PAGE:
Prison sentences in Cairo are just the new signs of the times in a geography in which the control over information and the curbing of dissent take larger proportions of the power game. Like Sisi, many leaders in the neighborhood are keen on vilifying journalism, attempting to equate its domain as one with clandestine activities that overthrow regimes. While in Syria and Iraq it is more about physical safety, in other places it is about facing trials for publishing news, running the risk of being targeted as public enemies. It has become particularly dangerous for international media to cover developments as it resembles what happens in domestic media in many countries in the neighborhood.

Hasnain Kazım, Der Spiegel’s Turkey correspondent, is an example. His report from Soma, struck by a mine tragedy, was published under the headline — a quote from a relative of a miner – “Go to hell, Erdoğan,” and he faced a huge hate campaign from Justice and Development Party (AKP) supporters. He said he had received more than 10,000 messages, including death threats against him and his family and profane insults, before Der Speigel withdrew him from Turkey out of concern for his safety.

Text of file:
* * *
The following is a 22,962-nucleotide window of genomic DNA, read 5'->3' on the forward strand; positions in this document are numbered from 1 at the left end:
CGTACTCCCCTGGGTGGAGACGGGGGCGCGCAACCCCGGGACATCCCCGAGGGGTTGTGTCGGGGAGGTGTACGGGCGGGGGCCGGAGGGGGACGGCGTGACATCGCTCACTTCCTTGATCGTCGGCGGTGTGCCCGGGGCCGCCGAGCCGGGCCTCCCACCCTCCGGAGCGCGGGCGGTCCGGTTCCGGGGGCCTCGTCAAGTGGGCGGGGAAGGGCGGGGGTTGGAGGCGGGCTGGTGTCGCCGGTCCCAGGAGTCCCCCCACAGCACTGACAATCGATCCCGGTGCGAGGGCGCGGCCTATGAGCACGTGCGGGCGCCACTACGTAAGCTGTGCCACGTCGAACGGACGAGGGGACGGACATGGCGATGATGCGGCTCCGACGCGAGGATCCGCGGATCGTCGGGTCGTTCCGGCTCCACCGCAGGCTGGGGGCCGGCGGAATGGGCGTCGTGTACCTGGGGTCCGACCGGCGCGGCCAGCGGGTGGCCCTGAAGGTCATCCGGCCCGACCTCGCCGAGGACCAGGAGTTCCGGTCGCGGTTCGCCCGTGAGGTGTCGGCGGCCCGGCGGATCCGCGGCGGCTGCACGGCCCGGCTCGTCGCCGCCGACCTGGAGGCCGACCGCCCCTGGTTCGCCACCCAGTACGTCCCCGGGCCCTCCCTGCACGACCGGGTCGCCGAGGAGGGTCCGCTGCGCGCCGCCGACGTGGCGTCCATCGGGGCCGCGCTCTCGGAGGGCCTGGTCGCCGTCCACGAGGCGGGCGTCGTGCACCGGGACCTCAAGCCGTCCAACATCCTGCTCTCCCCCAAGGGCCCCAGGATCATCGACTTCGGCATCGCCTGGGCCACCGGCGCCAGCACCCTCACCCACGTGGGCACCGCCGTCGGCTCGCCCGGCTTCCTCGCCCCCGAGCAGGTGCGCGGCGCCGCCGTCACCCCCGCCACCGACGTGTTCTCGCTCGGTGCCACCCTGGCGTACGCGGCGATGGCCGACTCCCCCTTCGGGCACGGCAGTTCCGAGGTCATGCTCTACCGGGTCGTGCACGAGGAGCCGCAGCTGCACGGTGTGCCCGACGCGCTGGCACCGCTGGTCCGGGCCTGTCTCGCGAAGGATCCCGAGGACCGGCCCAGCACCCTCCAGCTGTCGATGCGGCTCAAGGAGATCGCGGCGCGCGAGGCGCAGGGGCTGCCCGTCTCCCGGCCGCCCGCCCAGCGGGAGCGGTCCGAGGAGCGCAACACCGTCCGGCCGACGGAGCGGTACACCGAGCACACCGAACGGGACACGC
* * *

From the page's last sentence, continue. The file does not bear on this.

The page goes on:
“I received many death threats while working in Pakistan. But over four years I had come to know many people from the Taliban and learned how to deal with the threats. Even the threats there were not as intense and heavy as the ones here,” he told the Hürriyet Daily News on Monday.

Turkey’s political environment sends signals to journalists — local and international — that require attention and concern.